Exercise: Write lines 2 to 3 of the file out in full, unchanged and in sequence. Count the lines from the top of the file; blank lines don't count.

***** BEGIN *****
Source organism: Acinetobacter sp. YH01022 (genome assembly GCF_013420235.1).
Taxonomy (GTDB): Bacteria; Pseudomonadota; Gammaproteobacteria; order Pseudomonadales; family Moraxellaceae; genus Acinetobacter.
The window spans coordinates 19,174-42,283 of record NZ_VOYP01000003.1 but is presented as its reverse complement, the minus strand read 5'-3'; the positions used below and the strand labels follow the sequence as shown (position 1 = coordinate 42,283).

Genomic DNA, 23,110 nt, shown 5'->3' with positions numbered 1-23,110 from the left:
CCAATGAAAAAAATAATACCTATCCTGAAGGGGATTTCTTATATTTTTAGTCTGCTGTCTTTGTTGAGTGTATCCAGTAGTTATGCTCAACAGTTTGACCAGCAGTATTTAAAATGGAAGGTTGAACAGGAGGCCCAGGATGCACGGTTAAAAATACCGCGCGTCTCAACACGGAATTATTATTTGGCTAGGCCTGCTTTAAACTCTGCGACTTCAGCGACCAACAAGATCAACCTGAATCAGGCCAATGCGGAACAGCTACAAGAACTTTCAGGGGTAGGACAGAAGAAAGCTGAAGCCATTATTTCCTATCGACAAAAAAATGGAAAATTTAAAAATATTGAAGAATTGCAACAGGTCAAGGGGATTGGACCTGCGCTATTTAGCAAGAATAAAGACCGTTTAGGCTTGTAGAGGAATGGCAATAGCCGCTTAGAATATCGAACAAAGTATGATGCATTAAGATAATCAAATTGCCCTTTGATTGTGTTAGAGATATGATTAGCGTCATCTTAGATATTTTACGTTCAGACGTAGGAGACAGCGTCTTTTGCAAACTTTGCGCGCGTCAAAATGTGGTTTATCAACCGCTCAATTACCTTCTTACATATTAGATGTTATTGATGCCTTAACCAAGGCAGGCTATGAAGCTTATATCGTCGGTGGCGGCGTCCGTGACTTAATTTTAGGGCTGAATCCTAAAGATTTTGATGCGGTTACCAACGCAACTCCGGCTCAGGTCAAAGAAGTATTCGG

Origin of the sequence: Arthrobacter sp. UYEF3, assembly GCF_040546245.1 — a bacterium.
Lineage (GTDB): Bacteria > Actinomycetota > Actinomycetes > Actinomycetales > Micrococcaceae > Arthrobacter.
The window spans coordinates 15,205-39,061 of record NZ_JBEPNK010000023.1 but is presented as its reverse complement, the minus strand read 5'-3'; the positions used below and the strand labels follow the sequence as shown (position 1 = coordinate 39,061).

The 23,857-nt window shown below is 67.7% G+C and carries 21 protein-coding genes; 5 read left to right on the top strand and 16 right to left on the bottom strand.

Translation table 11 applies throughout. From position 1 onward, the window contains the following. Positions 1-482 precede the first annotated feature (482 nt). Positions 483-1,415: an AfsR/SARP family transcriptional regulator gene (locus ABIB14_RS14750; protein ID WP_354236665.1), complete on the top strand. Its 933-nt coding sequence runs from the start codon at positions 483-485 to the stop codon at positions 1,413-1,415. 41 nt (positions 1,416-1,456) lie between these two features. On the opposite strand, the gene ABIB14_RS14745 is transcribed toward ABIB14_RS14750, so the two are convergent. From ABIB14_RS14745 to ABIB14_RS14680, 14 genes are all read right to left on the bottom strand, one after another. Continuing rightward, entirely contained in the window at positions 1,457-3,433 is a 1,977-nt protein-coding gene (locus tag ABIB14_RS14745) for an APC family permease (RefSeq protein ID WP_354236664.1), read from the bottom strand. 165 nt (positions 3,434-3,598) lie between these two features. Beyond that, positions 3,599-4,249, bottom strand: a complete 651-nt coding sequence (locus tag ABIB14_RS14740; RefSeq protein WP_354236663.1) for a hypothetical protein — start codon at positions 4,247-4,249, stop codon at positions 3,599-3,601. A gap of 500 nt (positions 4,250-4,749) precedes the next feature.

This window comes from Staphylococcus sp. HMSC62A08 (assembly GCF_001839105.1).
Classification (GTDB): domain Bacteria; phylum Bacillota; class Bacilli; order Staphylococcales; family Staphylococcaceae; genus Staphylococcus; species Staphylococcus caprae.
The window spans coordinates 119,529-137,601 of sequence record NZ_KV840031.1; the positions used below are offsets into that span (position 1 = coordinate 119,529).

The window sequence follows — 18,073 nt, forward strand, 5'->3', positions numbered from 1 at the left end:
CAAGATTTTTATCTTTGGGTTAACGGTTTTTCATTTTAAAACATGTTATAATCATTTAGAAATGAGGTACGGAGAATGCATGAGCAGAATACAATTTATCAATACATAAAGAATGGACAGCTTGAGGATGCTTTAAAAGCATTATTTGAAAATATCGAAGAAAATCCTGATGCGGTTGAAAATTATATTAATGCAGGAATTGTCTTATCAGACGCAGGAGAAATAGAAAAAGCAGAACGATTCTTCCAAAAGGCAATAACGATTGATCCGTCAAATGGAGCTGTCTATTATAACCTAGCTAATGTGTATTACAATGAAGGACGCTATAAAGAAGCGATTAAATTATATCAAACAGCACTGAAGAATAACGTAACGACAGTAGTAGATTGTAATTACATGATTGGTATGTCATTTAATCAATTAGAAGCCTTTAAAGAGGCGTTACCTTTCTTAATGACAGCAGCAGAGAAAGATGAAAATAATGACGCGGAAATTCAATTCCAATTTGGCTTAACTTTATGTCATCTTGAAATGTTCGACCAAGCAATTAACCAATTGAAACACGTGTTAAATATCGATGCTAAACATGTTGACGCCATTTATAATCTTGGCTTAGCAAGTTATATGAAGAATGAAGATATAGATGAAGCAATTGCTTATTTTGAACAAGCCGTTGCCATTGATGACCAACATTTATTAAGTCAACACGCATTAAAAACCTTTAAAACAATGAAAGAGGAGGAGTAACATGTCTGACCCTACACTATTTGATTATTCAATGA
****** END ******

Taxonomy (GTDB): Bacteria; Pseudomonadota; Gammaproteobacteria; order Pseudomonadales; family Moraxellaceae; genus Acinetobacter.
The window spans coordinates 19,174-42,283 of record NZ_VOYP01000003.1 but is presented as its reverse complement, the minus strand read 5'-3'; the positions used below and the strand labels follow the sequence as shown (position 1 = coordinate 42,283).